Welsh Government wants European model and ‘single guiding mind’

Lee Waters wants a “single guiding mind” for buses in Wales

By Rhodri Clark.

The Welsh Government is planning to omit partnerships from its future bus services legislation and to focus on franchising services across Wales.

Bus operators were dismayed to discover last month that a white paper, due in January, had been delayed. They said the uncertainty over Welsh bus legislation has stymied investment since 2017.

Previously, the Welsh Government prepared a bill which largely replicated the provisions made in English and Scottish bus legislation, including giving local authorities new options for partnerships with bus operators. The Covid-19 pandemic prevented the bill from being passed in the last Senedd term.

Deputy climate change minister Lee Waters told Passenger Transport last week, at the launch event for free bus travel in Newport, that the new white paper had been delayed because the government was now taking a different approach and wished to consult stakeholders before the white paper’s publication.

Previous partnership powers have not achieved the improvements we need to see

He said: “Previous partnership powers have not achieved the improvements we need to see.”

Greater Manchester authorities had still not reformed their bus network, four years after the legislation in England had come into force. “The industry is running rings around them,” said Waters.

The Welsh approach would resemble the European model and include a “single guiding mind”, he said. Bus networks would be overseen by a supervisory board, working with Transport for Wales, regional authorities and local authorities “to create a bus system that can be franchised at a regional level”.

The franchised system would be “greater than the sum of its parts” and enable coordination of ticketing. It would also align with the Welsh Government’s plans for reallocating road space to buses and its multi-modal approach to improving transport.

The fact that bus operators don’t feel they can invest is a symptom of a broken system. What we want to do is have a bus system in a more strategic form.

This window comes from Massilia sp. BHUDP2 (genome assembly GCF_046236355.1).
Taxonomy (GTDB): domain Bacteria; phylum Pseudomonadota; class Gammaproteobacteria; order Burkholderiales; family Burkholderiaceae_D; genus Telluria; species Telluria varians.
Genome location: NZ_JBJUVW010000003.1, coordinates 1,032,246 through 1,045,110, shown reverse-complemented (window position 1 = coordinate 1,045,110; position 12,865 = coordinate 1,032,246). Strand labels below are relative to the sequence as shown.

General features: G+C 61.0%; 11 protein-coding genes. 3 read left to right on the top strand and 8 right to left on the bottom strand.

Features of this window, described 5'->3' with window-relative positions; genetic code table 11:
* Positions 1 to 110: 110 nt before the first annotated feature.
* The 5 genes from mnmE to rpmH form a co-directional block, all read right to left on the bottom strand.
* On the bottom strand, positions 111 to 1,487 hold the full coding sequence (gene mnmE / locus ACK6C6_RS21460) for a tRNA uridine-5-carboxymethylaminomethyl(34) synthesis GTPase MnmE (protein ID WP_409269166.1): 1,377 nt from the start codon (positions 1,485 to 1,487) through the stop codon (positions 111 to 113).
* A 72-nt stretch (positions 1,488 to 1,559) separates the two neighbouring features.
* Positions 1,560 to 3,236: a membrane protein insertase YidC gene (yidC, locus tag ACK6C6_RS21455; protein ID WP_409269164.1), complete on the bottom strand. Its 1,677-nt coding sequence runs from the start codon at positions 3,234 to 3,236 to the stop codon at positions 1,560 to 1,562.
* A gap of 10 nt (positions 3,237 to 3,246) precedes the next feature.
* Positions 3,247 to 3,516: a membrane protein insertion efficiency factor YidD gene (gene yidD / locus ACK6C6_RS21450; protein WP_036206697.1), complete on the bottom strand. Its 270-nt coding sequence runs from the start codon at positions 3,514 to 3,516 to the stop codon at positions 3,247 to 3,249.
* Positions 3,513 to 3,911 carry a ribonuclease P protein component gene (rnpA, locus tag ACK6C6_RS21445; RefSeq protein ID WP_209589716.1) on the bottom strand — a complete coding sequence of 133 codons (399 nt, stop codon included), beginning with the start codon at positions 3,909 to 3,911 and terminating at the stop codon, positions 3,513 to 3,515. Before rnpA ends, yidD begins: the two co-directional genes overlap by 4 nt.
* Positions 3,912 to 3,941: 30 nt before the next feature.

Asked whether he sympathised with the industry in its current situation, Waters said: “The fact that bus operators don’t feel they can invest is a symptom of a broken system. What we want to do is have a bus system in a more strategic form.”

He confirmed that the proposed bill would include powers for local authorities to establish new municipal bus companies. Officers at some rural authorities previously expressed interest in doing so. They included Pembrokeshire County Council, which has been operating scheduled bus services for five years after receiving no bids, or unaffordable bids, when it put some contracts out to tender. The council is now planning to acquire the assets of an independent bus operator, but officers have said the council’s bus operation will not replicate the commercial freedoms of a municipal bus company.

Wales had numerous municipal operators before deregulation in 1986 but only Cardiff Bus and Newport Transport survive.

The Welsh Government has budgeted £400,000 for all bus travel within Newport to be free of charge throughout March. The offer will apply to all bus operators, replicating the free travel in December which was funded by the city council. The latest initiative is designed to demonstrate to the public that the recommendations of the Burns Commission in November 2020 are being acted on.

The commission advised the government on ways to alleviate M4 congestion without building a new motorway around Newport. Waters said a huge amount of preparatory work was going on but it was hidden from public view. “I am confident that the free bus scheme I have announced today will not only provide a boost to the bus industry and local economy, but also encourage more people to make the switch to more sustainable travel,” he said.

The government launched two related consultations last week. One concerns proposals to introduce bus priority and cycle lanes on the A48 between Newport and Cardiff. The other concerns improved access to Severn Tunnel Junction station, including the possible diversion of the X74 and T7 bus services to serve the station.

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